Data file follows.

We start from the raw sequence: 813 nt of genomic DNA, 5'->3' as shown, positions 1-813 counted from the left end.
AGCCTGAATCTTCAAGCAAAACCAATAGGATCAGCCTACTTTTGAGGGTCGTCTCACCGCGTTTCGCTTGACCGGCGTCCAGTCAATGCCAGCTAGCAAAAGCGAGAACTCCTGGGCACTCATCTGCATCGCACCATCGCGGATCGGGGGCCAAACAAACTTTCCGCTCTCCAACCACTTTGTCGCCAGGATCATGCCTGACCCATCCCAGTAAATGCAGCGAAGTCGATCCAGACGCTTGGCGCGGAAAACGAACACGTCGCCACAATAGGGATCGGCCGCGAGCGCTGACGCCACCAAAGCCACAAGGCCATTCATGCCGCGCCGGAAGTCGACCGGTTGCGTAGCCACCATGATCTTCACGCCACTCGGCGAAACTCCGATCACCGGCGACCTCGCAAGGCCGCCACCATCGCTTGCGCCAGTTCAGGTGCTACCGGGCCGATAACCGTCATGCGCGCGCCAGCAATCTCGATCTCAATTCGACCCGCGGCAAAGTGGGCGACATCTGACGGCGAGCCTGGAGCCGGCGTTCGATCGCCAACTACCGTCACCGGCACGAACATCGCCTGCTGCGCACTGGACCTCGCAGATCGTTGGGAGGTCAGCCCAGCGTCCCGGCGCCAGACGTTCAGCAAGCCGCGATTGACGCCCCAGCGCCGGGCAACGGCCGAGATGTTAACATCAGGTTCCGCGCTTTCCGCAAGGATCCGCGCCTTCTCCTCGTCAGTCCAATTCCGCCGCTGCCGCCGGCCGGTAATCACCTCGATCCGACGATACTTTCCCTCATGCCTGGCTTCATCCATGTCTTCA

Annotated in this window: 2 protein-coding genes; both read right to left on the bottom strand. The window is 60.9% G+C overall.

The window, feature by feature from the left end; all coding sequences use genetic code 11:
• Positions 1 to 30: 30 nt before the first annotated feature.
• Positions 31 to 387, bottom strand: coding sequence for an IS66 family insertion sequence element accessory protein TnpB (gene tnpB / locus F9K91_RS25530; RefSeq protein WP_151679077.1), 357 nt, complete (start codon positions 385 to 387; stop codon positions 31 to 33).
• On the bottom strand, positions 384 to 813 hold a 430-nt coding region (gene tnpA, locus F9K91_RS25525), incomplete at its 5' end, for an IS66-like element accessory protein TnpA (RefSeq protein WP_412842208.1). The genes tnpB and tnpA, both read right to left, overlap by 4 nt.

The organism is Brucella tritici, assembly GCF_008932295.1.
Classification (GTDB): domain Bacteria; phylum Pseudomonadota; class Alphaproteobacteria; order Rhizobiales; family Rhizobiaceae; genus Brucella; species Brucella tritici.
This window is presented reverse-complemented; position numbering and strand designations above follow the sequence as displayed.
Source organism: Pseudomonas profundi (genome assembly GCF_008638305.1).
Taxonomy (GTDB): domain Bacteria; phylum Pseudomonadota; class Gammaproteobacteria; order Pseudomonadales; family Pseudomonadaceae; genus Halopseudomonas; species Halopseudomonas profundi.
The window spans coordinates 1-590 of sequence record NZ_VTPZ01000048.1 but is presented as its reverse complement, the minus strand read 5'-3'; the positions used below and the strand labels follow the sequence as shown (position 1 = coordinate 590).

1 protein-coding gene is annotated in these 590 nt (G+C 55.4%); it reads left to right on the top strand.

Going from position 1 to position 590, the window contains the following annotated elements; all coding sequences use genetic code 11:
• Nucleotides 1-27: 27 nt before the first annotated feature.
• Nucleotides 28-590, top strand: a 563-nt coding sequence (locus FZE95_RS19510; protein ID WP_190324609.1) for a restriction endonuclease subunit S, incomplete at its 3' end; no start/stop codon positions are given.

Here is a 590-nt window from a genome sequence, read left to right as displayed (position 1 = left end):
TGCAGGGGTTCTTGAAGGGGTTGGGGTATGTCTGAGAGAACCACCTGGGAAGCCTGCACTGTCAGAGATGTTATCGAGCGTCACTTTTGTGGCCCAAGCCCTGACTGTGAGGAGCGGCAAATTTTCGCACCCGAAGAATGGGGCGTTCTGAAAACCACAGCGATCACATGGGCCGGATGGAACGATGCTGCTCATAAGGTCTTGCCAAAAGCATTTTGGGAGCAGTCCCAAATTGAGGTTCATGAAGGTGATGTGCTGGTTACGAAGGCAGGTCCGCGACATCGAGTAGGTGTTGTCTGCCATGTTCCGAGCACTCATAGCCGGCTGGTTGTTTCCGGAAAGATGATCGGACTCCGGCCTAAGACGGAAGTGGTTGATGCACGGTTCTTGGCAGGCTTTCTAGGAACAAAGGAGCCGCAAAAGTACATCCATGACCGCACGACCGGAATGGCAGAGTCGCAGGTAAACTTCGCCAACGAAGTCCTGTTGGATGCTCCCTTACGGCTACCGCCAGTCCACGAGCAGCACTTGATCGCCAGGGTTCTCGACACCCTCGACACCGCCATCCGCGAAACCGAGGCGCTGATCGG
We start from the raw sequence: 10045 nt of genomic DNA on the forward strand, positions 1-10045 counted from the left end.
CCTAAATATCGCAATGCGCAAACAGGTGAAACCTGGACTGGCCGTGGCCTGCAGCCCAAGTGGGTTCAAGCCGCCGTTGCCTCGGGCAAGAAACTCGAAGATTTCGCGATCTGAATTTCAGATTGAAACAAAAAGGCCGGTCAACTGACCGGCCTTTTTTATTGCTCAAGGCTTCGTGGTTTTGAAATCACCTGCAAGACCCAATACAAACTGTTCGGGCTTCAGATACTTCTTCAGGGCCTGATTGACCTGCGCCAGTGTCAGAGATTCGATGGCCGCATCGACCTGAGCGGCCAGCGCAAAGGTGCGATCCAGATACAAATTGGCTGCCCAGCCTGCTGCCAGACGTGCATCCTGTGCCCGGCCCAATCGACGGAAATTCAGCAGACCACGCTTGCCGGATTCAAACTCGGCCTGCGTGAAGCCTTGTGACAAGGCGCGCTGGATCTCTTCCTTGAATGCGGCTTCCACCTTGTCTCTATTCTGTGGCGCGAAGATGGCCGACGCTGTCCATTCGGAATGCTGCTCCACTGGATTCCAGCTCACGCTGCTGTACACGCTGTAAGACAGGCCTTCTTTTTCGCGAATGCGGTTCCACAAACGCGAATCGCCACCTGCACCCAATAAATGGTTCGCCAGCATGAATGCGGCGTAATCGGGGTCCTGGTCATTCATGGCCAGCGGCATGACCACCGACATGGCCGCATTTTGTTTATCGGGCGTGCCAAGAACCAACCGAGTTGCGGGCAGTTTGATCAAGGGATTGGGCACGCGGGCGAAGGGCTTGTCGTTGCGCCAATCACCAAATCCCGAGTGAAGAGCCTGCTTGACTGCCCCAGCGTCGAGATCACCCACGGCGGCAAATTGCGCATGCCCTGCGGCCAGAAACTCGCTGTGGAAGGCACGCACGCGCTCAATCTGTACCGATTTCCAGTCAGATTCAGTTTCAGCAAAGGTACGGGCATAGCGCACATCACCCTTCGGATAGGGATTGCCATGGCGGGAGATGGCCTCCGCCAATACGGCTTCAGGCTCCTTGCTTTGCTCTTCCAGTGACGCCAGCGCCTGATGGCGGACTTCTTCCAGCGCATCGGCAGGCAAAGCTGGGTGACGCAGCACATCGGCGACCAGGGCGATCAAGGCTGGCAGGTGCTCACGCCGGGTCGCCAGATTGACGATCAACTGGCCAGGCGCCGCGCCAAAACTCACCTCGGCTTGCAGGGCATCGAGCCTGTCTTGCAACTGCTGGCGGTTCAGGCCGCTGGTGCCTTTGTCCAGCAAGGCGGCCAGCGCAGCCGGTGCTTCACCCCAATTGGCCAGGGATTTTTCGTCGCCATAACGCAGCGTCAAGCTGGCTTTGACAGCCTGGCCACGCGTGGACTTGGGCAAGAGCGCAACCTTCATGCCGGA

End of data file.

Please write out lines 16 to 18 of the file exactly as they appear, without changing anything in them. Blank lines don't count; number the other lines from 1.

• Nucleotides 1-27: 27 nt before the first annotated feature.
• Nucleotides 28-590, top strand: a 563-nt coding sequence (locus FZE95_RS19510; protein ID WP_190324609.1) for a restriction endonuclease subunit S, incomplete at its 3' end; no start/stop codon positions are given.

Here is a 590-nt window from a genome sequence, read left to right as displayed (position 1 = left end):